This meant that while we spent more time at the Hazara Rama Temple, the Vittala Temple, as well as the monuments of the royal family, we breezed through the Krishna Temple, the Badavilinga Temple, the Ugranarasimha or Lakshmi Narasimha Temple, and Kadalekalu Ganesha and Sasivekalu Ganesha Temples. We could not visit some monuments at all—the Hemakuta group of monuments, the Ganagatti Jain Temple, the octagonal water tank, Bhima’s Gate, etc., were pointed out to us by our guide in passing.

So, while I cannot write a detailed post on these quick visits here, I will compensate that with some photographic impressions of those “breeze in, breeze out” visits here.

Carved pillars at the Krishna Temple, depicting stories from the Bhagavatham. The Krishna Temple was consecrated in 1513 and is a complex with many sub-shrines and halls.

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The temple ruins of Hampi – 2: Vittala Temple

If Hampi was the showpiece of the Vijayanagara Empire, then the Vittala Temple is undoubtedly the showpiece of Hampi. Everything about the Vittala Temple is designed to make a statement—right from its settings and surroundings to its architecture to the temple complex itself. Everything. It is for this reason that the Vittala Temple is the most visited monument in Hampi, thereby making it the most talked about or written about or photographed monument. It is also the reason why our tour group was standing outside the Vittala Temple complex at 8.00 am one Saturday morning last month. Doreen, our tour organiser, was insistent that we visit the Vittala Temple before any other monument that day to avoid the tourist hordes. It was a good thing too, as the tourists started arriving in waves as we were leaving.

Located on the banks of the Tungabhadra with Anegundi on the opposite river bank, the approach to the Temple is through the stone ruins of a bazaar. We also passed a water tank and some manadapa-like monuments.

Bazaar outside the Vittala Temple

I also saw what looked like an enormous, narrow gateway, sans surrounding walls/ fortifications, a misconception that was clarified as I got nearer. The stone beam placed on two carved pillars was not a gate — it was the remains of a giant scale or a tulabharam. The ruling kings of Vijayanagara used to be weighed against gold, precious stones, food grains, etc., which would then be distributed to the poor and needy. At least this is what our guide told us, but I think that the gold and precious stones would have gone to the temples and the food grains to the poor and needy.

The stone frame of the King’s Balance or Tulabharam is all that remains of the original structure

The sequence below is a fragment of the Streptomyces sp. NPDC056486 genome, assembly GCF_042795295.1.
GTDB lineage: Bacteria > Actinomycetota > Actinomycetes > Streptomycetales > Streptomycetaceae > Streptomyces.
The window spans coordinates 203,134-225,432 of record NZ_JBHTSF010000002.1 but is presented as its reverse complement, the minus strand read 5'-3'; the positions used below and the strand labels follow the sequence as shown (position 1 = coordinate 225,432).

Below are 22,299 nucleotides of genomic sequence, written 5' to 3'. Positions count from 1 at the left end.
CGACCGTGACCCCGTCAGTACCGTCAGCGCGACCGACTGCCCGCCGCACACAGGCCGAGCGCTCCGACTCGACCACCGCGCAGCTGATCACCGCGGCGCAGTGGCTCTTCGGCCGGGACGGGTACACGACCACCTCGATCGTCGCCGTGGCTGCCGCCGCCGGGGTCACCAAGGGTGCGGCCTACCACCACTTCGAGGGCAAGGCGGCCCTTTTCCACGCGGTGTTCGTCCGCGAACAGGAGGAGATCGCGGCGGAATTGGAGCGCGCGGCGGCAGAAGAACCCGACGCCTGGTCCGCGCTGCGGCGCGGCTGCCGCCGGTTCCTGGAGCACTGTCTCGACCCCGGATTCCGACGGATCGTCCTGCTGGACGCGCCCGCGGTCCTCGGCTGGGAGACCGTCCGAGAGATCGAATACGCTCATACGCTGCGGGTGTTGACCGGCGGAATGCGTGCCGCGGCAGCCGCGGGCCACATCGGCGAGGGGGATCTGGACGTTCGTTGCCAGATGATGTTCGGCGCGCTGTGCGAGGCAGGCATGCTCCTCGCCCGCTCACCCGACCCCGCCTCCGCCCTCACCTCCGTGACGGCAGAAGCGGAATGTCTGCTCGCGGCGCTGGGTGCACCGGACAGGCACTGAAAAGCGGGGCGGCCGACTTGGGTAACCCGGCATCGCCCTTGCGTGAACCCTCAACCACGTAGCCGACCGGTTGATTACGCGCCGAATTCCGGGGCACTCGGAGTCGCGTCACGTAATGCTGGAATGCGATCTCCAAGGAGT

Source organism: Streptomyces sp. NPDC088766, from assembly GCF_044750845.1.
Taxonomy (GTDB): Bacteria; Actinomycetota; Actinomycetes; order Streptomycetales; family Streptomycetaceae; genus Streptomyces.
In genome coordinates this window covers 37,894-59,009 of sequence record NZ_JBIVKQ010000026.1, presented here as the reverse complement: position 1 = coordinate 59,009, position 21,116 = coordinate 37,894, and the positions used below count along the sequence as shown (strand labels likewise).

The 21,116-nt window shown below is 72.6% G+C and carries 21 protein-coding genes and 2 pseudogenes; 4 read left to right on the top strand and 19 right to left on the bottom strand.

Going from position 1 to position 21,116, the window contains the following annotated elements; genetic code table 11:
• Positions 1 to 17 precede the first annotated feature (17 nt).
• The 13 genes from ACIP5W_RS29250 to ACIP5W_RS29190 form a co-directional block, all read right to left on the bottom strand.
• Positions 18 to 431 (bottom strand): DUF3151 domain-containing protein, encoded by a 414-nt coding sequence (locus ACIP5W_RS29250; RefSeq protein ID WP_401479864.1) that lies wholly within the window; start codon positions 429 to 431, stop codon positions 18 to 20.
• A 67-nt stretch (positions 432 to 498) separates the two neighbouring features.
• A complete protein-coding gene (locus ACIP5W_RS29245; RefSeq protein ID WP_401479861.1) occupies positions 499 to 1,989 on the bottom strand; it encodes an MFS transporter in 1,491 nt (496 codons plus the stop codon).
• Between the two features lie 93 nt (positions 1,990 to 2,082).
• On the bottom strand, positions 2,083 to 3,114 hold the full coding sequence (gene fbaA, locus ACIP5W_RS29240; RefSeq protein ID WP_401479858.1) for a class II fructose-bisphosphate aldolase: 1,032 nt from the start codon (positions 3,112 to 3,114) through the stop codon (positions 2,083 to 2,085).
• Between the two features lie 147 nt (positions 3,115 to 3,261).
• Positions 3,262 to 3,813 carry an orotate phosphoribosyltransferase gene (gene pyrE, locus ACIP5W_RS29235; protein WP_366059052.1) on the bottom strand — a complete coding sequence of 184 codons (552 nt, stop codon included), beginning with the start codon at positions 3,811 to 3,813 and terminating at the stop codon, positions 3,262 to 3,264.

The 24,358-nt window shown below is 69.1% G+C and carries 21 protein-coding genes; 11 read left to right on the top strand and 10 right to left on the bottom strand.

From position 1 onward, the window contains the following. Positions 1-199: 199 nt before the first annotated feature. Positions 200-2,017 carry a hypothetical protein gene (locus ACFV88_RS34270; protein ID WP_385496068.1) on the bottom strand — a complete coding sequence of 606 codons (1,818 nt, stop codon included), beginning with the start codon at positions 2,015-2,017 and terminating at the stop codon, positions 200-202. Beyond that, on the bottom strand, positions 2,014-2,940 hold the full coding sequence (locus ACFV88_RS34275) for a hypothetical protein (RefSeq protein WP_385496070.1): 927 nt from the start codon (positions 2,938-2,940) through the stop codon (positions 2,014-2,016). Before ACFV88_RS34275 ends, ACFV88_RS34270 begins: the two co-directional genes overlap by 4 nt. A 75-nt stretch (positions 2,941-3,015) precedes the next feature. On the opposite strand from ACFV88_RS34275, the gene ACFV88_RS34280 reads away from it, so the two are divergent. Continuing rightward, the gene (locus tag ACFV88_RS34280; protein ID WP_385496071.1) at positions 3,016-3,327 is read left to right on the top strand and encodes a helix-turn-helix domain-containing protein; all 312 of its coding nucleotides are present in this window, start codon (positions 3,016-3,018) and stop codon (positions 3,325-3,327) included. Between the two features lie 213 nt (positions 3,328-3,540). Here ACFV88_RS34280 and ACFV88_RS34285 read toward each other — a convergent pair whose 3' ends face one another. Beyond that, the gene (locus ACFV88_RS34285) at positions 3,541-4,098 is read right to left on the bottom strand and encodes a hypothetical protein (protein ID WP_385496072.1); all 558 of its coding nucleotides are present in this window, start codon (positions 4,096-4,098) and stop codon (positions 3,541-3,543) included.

As one nears the Vittala Temple, the burnt entrance tower captured my attention. The rulers of the Vijayanagara Empire were quite open to experimenting with building materials and styles. While experimenting with building styles seemed to be reserved for their royal buildings, their temples were experimented upon with regard to building material — at least for the temple towers. Brick towers replaced the heavier granite towers seen in the Virupaksha Temple at Hampi. While this made the temple towers easier to build, it also made them vulnerable to destruction by fire. Which is what happened when Hampi was sacked after the loss of the Vijayanagara Empire at the Battle of Talikota.

Entrance to the Vittala Temple

When I entered the Vittala Temple complex, the first thing that struck me was the geometric precision of the layout of the various structures within.

Inside the Vittala Temple Complex

Inside the Vittala Temple Complex. Part of the Mahamandapa is visible on the right, while part of the Kalyana Mandapa is visible on the left. One of the burnt temple towers is also visible in the background

It was difficult to concentrate on the guide’s orientation talk, as my eyes kept straying all over seeking details and delighting in the beauty around me. Once his talk was over, I set out to explore the Vittala Temple complex in greater detail, making the most obvious and best known structure there—the Stone Chariot—my first halt.

The Stone Chariot is built on a rectangular stone platform and its inner chamber once enshrined a Garuda idol. The Stone Chariot was originally drawn by 2 stone horses (now destroyed), and are currently drawn by 2 stone elephants brought from some other place. The Stone Chariot looks so amazingly real, right down to its stone wheels, that I felt all it needed was a tap or two with a magic wand for it to come alive! I’ve got goosebumps on my arm even as I am typing this out.

The Stone Chariot at the Vittala Temple

The Vittala Temple complex is also known for its hall of musical pillars. When I first heard about the musical pillars in Hampi, I imagined a long, seemingly endless, hall along which tall pillars would be lined up. These pillars would resonate with musical notes when struck gently. Nothing was further from this imagined structure of mine!

The Mahamandapa of the Vittala Temple, which contains the hall of musical pillars, is a many angled structure. Like the Stone Chariot, this too stands on an ornate platform, decorated with bas reliefs of traders, animals and floral motifs. There are 5 halls within this Mahamandapa corresponding to the four cardinal directions and a central hall, which does not have a roof, thereby leaving it open to the elements.

The temple pillars are composite pillars, with each individual pillar made up of many smaller and slender pillars (see photo below). The Eastern Hall of the Mahamandapa is the Hall of Musical Pillars. Each of these pillars are carved with figures of musicians, musical instruments, and dancers.

Details of the pillars of the Mahamandapa

A miniature temple on the walls of the Mahamandapa